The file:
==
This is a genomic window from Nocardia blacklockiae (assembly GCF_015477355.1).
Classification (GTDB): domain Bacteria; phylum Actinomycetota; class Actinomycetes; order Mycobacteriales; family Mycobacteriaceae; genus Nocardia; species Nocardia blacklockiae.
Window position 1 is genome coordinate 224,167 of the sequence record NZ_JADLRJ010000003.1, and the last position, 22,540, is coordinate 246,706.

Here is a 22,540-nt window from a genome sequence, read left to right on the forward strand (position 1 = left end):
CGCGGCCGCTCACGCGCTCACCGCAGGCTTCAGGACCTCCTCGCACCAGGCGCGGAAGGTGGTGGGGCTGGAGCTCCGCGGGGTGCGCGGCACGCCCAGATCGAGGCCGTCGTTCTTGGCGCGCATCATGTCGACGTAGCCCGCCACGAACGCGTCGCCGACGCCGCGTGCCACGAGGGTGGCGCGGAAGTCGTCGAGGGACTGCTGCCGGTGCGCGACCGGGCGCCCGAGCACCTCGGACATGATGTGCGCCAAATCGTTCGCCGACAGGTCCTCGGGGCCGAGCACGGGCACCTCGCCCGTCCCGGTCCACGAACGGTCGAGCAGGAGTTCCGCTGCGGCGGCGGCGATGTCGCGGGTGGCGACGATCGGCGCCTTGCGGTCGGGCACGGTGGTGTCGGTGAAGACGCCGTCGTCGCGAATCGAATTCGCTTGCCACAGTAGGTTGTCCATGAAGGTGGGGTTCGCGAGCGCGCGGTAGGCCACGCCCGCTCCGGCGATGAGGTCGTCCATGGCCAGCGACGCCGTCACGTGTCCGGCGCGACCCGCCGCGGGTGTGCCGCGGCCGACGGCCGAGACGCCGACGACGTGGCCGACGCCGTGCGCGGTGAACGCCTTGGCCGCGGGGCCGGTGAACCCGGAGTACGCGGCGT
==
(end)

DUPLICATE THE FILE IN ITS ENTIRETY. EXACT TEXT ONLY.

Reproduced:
This is a genomic window from Nocardia blacklockiae (assembly GCF_015477355.1).
Classification (GTDB): domain Bacteria; phylum Actinomycetota; class Actinomycetes; order Mycobacteriales; family Mycobacteriaceae; genus Nocardia; species Nocardia blacklockiae.
Window position 1 is genome coordinate 224,167 of the sequence record NZ_JADLRJ010000003.1, and the last position, 22,540, is coordinate 246,706.

Here is a 22,540-nt window from a genome sequence, read left to right on the forward strand (position 1 = left end):
CGCGGCCGCTCACGCGCTCACCGCAGGCTTCAGGACCTCCTCGCACCAGGCGCGGAAGGTGGTGGGGCTGGAGCTCCGCGGGGTGCGCGGCACGCCCAGATCGAGGCCGTCGTTCTTGGCGCGCATCATGTCGACGTAGCCCGCCACGAACGCGTCGCCGACGCCGCGTGCCACGAGGGTGGCGCGGAAGTCGTCGAGGGACTGCTGCCGGTGCGCGACCGGGCGCCCGAGCACCTCGGACATGATGTGCGCCAAATCGTTCGCCGACAGGTCCTCGGGGCCGAGCACGGGCACCTCGCCCGTCCCGGTCCACGAACGGTCGAGCAGGAGTTCCGCTGCGGCGGCGGCGATGTCGCGGGTGGCGACGATCGGCGCCTTGCGGTCGGGCACGGTGGTGTCGGTGAAGACGCCGTCGTCGCGAATCGAATTCGCTTGCCACAGTAGGTTGTCCATGAAGGTGGGGTTCGCGAGCGCGCGGTAGGCCACGCCCGCTCCGGCGATGAGGTCGTCCATGGCCAGCGACGCCGTCACGTGTCCGGCGCGACCCGCCGCGGGTGTGCCGCGGCCGACGGCCGAGACGCCGACGACGTGGCCGACGCCGTGCGCGGTGAACGCCTTGGCCGCGGGGCCGGTGAACCCGGAGTACGCGGCGT